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In Plain English: Definition of Synovial (Facet) Cysts

What is a Synovial Cyst of the Spine?
Between and behind the spinal bones (called vertebrae) in your back are small joints known as facet joints. These joints function to stabilize the spine as the body twists in the neck and lower back. Over time or due to a specific condition, the spine degenerates. As this occurs, fluid-filled sacs known as synovial cysts can develop in the facet joints. Many patients who have synovial cysts do not have any symptoms, but for some, these cysts can become large enough that they cause spinal stenosis, which is a condition in which the spinal canal narrows and places pressure on spinal nerves, resulting in pain.

What Causes Synovial Cysts?
Facet joints are made up of cartilage and the synovium, which is a thin film of tissue that produces fluid to help lubricate the joints. As facet joints degenerate, this fluid may build up in an attempt to protect the joint. Sometimes, a small amount of this fluid escapes from the joint capsule, but still remains within the synovium. The fluid that escapes creates a sac-like protrusion. This is what is known as a synovial cyst. This type of cyst can occur wherever there is motion in the spine, but most commonly occurs in the lumbar spine or lower part of the back.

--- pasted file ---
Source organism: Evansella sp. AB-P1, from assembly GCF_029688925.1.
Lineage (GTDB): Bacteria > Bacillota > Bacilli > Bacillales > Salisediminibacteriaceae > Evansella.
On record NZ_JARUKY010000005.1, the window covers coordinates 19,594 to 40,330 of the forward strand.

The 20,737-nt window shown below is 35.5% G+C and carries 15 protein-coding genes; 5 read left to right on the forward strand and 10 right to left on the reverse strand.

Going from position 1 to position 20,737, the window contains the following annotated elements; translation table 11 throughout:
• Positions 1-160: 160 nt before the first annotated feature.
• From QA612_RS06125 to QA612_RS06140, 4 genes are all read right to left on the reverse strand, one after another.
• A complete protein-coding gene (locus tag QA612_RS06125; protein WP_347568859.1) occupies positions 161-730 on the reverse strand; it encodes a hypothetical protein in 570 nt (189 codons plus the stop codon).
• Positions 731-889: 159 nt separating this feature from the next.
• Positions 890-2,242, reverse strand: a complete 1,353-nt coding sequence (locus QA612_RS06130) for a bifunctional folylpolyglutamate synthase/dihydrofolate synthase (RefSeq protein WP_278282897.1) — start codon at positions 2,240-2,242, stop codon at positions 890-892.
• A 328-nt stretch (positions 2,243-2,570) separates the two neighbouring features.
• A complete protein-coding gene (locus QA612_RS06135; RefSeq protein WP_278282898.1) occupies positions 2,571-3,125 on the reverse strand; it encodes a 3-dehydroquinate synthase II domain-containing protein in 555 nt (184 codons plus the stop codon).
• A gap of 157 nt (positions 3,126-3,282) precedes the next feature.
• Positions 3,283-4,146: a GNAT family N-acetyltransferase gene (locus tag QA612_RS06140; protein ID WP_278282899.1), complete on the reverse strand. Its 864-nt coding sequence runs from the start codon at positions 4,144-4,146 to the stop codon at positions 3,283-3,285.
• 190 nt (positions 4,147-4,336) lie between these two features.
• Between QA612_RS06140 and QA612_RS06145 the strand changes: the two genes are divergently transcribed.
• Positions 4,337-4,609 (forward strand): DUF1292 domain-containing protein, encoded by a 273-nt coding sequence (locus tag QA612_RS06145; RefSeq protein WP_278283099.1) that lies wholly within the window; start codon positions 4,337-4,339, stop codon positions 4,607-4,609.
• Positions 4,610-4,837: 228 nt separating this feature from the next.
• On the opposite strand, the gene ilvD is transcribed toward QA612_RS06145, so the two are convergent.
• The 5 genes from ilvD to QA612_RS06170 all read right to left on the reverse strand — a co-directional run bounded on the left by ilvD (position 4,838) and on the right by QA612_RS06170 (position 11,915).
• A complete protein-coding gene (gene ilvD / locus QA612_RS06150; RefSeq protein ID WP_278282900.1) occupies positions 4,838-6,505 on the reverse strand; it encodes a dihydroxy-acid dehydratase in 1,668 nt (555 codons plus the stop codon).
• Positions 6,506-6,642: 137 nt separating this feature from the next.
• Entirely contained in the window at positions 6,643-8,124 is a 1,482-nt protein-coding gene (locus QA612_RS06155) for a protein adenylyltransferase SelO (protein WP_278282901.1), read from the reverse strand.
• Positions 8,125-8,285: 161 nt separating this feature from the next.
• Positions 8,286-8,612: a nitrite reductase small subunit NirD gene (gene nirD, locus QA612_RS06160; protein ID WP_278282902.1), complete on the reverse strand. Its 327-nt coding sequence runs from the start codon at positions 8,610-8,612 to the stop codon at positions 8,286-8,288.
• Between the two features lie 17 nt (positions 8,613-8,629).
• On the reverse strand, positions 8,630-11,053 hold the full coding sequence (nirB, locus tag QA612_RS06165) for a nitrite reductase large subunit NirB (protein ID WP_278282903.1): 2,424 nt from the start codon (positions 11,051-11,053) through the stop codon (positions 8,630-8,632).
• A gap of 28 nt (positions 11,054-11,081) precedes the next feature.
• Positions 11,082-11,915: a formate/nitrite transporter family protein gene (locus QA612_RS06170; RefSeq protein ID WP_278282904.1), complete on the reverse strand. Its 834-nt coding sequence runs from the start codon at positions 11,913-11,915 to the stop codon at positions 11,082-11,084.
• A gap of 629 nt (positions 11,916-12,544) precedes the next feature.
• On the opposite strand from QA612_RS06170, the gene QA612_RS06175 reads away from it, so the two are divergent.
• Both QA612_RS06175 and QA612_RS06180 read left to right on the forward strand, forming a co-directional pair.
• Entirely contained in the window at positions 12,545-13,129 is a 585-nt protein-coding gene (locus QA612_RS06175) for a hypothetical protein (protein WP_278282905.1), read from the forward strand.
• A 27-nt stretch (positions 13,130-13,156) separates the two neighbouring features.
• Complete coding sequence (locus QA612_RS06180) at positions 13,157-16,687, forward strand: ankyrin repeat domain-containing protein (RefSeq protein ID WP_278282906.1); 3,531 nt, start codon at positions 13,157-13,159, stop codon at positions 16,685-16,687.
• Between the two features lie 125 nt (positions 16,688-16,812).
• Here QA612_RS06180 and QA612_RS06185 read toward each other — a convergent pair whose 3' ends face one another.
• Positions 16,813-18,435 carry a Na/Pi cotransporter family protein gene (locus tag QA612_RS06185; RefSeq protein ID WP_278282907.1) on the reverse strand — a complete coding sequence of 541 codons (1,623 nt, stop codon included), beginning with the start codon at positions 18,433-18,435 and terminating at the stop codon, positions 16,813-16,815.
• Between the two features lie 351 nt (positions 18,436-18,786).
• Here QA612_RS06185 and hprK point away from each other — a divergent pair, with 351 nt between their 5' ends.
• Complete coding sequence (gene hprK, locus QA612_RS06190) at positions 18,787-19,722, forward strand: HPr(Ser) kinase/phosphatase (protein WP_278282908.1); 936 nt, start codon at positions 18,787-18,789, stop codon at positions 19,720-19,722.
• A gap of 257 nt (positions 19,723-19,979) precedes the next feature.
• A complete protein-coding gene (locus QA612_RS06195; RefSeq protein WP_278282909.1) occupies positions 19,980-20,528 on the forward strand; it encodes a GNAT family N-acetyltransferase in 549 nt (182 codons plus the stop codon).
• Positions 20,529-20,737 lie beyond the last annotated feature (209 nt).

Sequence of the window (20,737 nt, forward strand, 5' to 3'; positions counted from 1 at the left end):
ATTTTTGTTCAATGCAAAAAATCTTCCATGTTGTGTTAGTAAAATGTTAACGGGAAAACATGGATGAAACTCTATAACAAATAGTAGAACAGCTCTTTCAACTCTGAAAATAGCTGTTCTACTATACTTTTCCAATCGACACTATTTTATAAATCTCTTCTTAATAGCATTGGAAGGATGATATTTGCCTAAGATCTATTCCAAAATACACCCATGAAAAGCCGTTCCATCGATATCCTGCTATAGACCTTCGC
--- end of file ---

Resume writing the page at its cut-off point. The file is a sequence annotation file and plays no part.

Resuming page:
Signs and symptoms of synovial cysts include radiating pain and numbness in the lower back that can travel to the buttocks, thighs, and down the legs. This type of pain can be relieved when sitting because a seated position widens the spinal canal and relieves pressure on the nerves. In rare cases, these cysts can become large enough to cause neurological problems and/or loss of bowel or bladder function.

What is the Treatment for Synovial Cysts?
Treatment may not be necessary for patients who do not exhibit any symptoms. For these patients, observation may be recommended. If only mild discomfort is experienced, patients may be instructed to restrict the activities that are most uncomfortable. Pain relief medications, injections, physical therapy, and chiropractic care are all options to help relieve pain. If a patient’s pain is severe, chronic (ongoing), or if it interferes with daily living activities, surgery may be recommended for a better quality of life.

Contact University Spine Associates at 609-924-8060 to learn more about synovial cysts and available treatment options.

 
 

 

 
 

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